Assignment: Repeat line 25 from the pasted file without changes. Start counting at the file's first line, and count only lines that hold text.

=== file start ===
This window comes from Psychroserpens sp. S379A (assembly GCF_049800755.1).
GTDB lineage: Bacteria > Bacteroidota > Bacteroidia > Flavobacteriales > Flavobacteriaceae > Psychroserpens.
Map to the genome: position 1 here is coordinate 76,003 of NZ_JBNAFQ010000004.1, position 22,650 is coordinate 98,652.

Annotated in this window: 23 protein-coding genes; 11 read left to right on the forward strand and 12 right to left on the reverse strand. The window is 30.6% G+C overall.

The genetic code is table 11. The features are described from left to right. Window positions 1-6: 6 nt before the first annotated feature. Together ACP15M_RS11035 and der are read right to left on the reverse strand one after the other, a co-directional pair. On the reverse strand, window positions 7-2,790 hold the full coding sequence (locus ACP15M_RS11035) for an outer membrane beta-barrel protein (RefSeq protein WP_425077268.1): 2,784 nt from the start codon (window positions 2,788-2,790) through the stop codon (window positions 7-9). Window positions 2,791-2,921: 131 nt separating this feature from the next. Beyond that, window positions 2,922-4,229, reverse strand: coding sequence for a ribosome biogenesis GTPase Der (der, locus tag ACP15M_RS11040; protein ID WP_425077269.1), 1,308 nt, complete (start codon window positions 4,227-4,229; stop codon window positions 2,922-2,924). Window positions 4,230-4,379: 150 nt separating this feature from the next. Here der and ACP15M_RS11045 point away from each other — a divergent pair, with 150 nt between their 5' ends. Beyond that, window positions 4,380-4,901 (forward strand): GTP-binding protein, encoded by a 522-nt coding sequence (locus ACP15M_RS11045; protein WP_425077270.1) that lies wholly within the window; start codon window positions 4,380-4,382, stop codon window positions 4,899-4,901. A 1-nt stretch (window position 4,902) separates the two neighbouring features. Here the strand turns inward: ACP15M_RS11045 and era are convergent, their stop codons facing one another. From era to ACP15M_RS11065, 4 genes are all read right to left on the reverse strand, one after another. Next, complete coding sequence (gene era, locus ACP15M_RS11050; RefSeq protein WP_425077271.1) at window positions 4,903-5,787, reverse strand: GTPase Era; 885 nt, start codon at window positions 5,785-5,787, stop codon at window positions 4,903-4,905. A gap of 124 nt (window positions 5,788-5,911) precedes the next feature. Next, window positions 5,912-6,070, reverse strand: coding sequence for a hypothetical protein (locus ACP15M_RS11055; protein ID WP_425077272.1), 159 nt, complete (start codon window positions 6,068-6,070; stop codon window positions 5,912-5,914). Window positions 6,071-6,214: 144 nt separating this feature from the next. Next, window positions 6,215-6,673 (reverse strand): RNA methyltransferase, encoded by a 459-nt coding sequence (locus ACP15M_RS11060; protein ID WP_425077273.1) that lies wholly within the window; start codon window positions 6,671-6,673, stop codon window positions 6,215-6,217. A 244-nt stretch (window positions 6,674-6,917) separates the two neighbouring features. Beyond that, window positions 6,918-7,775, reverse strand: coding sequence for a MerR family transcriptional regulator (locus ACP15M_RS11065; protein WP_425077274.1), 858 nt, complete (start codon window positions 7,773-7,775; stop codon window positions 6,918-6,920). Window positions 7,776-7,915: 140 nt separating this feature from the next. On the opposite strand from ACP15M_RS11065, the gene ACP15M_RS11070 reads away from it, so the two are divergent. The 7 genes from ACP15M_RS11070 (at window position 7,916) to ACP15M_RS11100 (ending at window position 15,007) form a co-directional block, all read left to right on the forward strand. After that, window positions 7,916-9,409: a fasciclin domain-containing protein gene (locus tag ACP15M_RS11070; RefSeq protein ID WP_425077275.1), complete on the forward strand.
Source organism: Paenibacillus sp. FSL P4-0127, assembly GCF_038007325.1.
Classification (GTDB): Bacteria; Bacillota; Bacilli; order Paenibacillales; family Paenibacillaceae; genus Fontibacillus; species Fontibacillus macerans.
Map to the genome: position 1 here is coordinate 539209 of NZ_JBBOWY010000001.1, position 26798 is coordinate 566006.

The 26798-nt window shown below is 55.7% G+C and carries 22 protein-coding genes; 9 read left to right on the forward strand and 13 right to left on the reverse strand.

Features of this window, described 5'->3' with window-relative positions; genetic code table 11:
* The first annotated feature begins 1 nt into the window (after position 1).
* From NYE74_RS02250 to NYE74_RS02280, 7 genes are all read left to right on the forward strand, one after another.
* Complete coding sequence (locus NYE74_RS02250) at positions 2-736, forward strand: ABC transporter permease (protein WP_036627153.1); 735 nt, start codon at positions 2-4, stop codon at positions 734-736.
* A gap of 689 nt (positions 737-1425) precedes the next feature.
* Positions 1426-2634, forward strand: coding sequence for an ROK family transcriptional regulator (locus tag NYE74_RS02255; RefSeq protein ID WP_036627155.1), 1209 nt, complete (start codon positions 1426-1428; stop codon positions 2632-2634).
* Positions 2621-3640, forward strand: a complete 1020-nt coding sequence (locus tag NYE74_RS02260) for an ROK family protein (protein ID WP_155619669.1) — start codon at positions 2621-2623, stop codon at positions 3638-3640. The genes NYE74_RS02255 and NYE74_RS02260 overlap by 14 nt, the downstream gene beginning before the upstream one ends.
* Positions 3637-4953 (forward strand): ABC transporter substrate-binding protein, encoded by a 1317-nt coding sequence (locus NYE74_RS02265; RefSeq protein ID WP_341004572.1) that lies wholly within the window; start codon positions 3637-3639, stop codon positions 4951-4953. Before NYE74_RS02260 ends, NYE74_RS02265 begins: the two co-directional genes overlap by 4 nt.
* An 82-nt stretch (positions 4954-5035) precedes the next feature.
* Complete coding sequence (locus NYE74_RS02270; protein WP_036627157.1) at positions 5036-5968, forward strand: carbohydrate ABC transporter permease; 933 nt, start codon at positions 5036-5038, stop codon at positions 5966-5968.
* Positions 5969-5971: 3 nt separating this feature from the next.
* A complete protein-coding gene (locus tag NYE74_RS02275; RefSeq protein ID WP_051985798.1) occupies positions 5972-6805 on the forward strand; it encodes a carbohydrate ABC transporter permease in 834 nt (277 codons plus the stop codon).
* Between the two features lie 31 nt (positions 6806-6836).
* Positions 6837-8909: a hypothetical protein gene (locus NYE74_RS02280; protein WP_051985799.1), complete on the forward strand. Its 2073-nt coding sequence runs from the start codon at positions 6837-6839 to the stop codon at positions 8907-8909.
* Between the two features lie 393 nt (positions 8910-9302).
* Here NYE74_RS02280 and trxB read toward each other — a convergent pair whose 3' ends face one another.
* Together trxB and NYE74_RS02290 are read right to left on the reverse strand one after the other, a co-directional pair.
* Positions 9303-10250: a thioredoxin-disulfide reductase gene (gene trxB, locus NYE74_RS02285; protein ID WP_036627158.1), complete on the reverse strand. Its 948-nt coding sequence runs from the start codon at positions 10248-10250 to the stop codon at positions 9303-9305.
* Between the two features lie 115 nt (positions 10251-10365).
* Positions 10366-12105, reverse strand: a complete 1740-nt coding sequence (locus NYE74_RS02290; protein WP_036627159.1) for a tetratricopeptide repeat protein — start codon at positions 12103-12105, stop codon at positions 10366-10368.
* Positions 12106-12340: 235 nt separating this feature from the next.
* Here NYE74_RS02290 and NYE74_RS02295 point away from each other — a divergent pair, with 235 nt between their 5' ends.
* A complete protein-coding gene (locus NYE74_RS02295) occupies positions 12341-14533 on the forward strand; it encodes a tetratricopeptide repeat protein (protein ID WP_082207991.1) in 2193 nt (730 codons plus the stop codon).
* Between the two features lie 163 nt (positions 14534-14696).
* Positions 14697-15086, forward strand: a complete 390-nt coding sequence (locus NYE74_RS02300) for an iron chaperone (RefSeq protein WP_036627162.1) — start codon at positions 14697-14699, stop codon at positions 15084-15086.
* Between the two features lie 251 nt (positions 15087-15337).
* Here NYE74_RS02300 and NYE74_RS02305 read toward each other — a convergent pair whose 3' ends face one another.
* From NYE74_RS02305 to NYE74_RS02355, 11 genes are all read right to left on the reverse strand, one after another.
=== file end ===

* Here NYE74_RS02280 and trxB read toward each other — a convergent pair whose 3' ends face one another.